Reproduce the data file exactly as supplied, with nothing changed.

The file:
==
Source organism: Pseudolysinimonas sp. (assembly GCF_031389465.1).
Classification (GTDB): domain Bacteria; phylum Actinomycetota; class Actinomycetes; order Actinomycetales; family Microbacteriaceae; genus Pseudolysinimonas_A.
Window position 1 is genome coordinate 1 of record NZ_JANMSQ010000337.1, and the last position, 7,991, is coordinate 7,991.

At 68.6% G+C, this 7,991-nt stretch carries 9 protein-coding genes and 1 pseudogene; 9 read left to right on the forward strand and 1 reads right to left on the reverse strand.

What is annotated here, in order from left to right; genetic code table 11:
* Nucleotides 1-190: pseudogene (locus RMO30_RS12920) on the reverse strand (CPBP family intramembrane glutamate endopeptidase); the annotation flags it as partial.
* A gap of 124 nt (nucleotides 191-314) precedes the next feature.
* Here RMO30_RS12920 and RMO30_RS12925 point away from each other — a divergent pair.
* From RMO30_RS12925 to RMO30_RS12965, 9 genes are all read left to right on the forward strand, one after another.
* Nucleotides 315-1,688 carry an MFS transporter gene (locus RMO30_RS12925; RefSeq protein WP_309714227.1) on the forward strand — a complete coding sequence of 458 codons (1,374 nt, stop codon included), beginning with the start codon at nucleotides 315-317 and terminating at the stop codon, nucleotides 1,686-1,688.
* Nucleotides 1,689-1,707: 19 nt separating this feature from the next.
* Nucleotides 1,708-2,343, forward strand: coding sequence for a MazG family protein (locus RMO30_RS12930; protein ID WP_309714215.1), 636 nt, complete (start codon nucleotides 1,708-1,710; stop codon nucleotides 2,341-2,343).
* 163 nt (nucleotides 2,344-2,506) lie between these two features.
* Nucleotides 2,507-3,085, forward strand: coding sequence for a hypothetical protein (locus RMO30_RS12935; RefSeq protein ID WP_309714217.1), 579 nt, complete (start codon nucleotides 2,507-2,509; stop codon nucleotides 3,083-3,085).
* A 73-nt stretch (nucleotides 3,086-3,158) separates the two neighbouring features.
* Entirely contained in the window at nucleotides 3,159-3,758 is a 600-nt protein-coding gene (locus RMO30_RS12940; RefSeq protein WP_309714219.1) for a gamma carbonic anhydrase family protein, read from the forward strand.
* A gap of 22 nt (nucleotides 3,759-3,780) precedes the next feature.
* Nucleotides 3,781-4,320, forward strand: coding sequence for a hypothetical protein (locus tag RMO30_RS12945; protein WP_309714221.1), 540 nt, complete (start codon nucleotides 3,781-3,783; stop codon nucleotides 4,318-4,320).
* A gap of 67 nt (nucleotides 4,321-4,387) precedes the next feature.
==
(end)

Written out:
Source organism: Pseudolysinimonas sp. (assembly GCF_031389465.1).
Classification (GTDB): domain Bacteria; phylum Actinomycetota; class Actinomycetes; order Actinomycetales; family Microbacteriaceae; genus Pseudolysinimonas_A.
Window position 1 is genome coordinate 1 of record NZ_JANMSQ010000337.1, and the last position, 7,991, is coordinate 7,991.

At 68.6% G+C, this 7,991-nt stretch carries 9 protein-coding genes and 1 pseudogene; 9 read left to right on the forward strand and 1 reads right to left on the reverse strand.

What is annotated here, in order from left to right; genetic code table 11:
* Nucleotides 1-190: pseudogene (locus RMO30_RS12920) on the reverse strand (CPBP family intramembrane glutamate endopeptidase); the annotation flags it as partial.
* A gap of 124 nt (nucleotides 191-314) precedes the next feature.
* Here RMO30_RS12920 and RMO30_RS12925 point away from each other — a divergent pair.
* From RMO30_RS12925 to RMO30_RS12965, 9 genes are all read left to right on the forward strand, one after another.
* Nucleotides 315-1,688 carry an MFS transporter gene (locus RMO30_RS12925; RefSeq protein WP_309714227.1) on the forward strand — a complete coding sequence of 458 codons (1,374 nt, stop codon included), beginning with the start codon at nucleotides 315-317 and terminating at the stop codon, nucleotides 1,686-1,688.
* Nucleotides 1,689-1,707: 19 nt separating this feature from the next.
* Nucleotides 1,708-2,343, forward strand: coding sequence for a MazG family protein (locus RMO30_RS12930; protein ID WP_309714215.1), 636 nt, complete (start codon nucleotides 1,708-1,710; stop codon nucleotides 2,341-2,343).
* 163 nt (nucleotides 2,344-2,506) lie between these two features.
* Nucleotides 2,507-3,085, forward strand: coding sequence for a hypothetical protein (locus RMO30_RS12935; RefSeq protein ID WP_309714217.1), 579 nt, complete (start codon nucleotides 2,507-2,509; stop codon nucleotides 3,083-3,085).
* A 73-nt stretch (nucleotides 3,086-3,158) separates the two neighbouring features.
* Entirely contained in the window at nucleotides 3,159-3,758 is a 600-nt protein-coding gene (locus RMO30_RS12940; RefSeq protein WP_309714219.1) for a gamma carbonic anhydrase family protein, read from the forward strand.
* A gap of 22 nt (nucleotides 3,759-3,780) precedes the next feature.
* Nucleotides 3,781-4,320, forward strand: coding sequence for a hypothetical protein (locus tag RMO30_RS12945; protein WP_309714221.1), 540 nt, complete (start codon nucleotides 3,781-3,783; stop codon nucleotides 4,318-4,320).
* A gap of 67 nt (nucleotides 4,321-4,387) precedes the next feature.